With Valentine’s Day soon approaching, it is a good time to remind people about a new type of fraud: online dating scams.
A recent study indicates that up to 10 percent of Americans use online dating websites or mobile applications. As the number of people looking to meet new people online grows, so does the opportunity for fraud.
This week, Governor Mark Dayton unveiled a $986 million statewide bonding proposal designed to create over 27,000 jobs and improve Minnesota’s public infrastructure.
I’m pleased Dayton’s proposal includes $2.02 million to renovate and repurpose existing space at Century College to better meet workforce training needs.
Century College is an invaluable asset to our community and our economy. We need to make sure students have access to a top-notch learning environment right now and into the future.
A resolution passed by the Oakdale City Council in March 2011 paved the way for the city to become a Minnesota GreenStep City—a program that provides technical assistance and recognition as cities implement sustainable development best practices. Now, nearly two years later, Oakdale has implemented 12 of the program’s 28 best practices to achieve Step 2 status (that happened, actually, last June). At the time, the city received written and in-person recognition from U.S. District 4 Representative Betty McCollum.
One Fourth of July evening several years ago, I woke up around 1 a.m. to a thunderous sound that went something like, “Screech, schwoop, bloop, bloop, bloop.” At the time, we were living in Savage near a sprawling wetland complex that was once part of the Credit River floodplain. Somehow, I knew with absolute certainty that the noise I had heard was the sound of a car driving off the highway and into the wetland. I hurriedly put in my contacts and ran outside, where a neighbor was already shining a flashlight into the fog looking for the car. I called 911, and after assuring the operator that no, actually I wasn’t calling to complain about loud fireworks, I said, “I think that a car just drove off the road and into the wetland.”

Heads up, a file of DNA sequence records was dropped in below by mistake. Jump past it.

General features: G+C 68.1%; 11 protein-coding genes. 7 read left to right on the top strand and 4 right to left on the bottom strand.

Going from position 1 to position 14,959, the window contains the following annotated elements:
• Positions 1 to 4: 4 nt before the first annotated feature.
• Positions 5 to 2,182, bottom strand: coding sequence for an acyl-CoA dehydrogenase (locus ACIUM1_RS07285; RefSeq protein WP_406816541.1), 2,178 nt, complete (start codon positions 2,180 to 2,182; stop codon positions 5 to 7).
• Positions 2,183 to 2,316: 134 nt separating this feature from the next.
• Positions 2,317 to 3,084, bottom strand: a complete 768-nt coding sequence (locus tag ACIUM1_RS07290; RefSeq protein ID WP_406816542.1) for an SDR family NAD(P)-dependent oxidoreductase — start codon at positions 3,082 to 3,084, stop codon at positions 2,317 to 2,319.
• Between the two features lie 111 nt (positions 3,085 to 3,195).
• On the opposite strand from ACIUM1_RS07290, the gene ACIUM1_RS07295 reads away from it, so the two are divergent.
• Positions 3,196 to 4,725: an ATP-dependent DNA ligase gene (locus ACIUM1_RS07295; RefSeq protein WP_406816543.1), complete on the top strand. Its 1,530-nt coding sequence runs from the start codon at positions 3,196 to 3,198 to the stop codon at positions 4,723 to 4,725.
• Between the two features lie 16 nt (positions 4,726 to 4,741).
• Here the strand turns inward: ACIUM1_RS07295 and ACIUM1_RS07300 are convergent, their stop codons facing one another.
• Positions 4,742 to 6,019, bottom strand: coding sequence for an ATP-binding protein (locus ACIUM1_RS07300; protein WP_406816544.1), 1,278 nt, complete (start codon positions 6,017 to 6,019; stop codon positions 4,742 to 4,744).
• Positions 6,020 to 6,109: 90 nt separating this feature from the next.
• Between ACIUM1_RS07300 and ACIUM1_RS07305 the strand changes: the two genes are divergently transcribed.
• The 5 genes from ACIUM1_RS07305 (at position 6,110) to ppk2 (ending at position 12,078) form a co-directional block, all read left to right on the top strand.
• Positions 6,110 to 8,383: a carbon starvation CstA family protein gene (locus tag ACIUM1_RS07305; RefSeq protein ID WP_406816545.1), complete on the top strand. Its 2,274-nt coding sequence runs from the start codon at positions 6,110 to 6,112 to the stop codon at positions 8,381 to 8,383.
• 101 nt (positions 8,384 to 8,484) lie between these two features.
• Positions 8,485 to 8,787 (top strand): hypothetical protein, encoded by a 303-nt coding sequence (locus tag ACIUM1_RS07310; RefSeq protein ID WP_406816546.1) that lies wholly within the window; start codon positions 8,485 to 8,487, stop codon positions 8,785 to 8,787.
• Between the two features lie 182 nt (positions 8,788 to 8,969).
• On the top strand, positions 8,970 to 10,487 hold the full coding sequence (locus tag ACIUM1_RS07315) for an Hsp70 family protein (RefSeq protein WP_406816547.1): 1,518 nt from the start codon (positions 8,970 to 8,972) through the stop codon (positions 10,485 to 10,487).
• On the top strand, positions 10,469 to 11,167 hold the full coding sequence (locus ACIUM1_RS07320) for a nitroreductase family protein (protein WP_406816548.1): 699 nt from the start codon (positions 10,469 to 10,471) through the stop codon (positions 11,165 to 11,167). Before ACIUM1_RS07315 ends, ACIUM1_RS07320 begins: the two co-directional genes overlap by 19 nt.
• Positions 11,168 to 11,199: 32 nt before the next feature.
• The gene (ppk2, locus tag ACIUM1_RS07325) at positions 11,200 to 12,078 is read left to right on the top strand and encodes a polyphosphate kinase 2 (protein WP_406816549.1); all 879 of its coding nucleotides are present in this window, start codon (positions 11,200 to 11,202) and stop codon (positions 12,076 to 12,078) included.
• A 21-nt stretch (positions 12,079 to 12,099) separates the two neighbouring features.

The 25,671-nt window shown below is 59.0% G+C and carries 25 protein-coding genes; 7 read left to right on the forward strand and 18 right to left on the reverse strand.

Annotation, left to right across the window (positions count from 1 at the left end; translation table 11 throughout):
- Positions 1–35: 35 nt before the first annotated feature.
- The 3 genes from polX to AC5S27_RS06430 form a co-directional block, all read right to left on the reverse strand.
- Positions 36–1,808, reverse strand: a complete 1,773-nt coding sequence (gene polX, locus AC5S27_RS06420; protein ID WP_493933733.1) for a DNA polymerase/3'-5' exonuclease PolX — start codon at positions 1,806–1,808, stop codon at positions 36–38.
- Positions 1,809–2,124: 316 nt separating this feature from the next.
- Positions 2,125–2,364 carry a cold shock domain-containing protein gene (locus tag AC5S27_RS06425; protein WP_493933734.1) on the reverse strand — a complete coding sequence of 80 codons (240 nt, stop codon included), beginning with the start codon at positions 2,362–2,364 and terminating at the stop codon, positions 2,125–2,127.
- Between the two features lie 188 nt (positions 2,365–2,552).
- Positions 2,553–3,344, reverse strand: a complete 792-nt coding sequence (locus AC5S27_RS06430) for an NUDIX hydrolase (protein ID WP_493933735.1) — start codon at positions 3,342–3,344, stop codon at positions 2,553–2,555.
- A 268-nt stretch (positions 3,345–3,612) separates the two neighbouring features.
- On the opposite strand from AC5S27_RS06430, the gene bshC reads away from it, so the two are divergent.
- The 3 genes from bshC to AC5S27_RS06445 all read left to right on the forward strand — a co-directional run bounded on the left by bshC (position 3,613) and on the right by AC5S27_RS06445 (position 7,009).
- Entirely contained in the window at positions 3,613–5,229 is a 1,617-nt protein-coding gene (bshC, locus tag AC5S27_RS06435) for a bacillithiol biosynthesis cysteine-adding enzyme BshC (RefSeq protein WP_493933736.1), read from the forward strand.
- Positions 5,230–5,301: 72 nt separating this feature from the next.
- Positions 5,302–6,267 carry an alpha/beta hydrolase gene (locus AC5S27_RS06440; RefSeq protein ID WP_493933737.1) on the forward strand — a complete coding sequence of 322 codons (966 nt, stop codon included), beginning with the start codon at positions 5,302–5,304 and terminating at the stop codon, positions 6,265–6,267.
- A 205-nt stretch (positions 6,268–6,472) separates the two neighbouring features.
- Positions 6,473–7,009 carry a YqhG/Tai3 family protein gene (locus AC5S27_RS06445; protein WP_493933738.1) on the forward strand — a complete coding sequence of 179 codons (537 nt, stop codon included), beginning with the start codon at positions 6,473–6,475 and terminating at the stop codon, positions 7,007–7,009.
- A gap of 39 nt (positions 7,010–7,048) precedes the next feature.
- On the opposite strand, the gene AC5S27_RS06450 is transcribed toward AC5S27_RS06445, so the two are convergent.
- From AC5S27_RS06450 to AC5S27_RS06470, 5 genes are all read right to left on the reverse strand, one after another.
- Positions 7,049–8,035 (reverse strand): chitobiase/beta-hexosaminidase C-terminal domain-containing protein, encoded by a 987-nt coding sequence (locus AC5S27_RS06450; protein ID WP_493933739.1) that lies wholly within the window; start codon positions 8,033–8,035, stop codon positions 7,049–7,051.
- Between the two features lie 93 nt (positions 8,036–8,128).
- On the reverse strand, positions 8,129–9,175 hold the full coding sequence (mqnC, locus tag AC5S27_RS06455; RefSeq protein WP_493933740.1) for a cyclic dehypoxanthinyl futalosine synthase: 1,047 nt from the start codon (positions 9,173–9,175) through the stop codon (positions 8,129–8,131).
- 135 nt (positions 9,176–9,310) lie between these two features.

Remember standing, waiting for the school bus in the morning with your winter coat unzipped, gloveless hands in pockets, and, certainly, no hat on your head because that would mess up your hair? Buying my first pair of adult-sized snow pants and mukluks, two years after college, was a transformative experience. The world outside was suddenly a playground with animal tracks to follow, snowy hills to climb, and frozen ponds to cross. Adapting for the winter made everything so much better.
This month marks 50 years since President Lyndon Johnson declared a “war on poverty.” There were huge victories in that war during the following decade, but after that, the federal government reversed course, cut anti-poverty programs, and our national government effectively surrendered.
When the 2014 Minnesota State Legislative Session begins in February, you are going to be hearing a lot about a “bonding bill” and “capital investment.”
Capital investment is the process by which the state issues bonds to fund public projects that have a state or regional significance. This funding goes towards a variety of projects across the state including improvements to higher education buildings, roads and bridges, veterans homes and trails.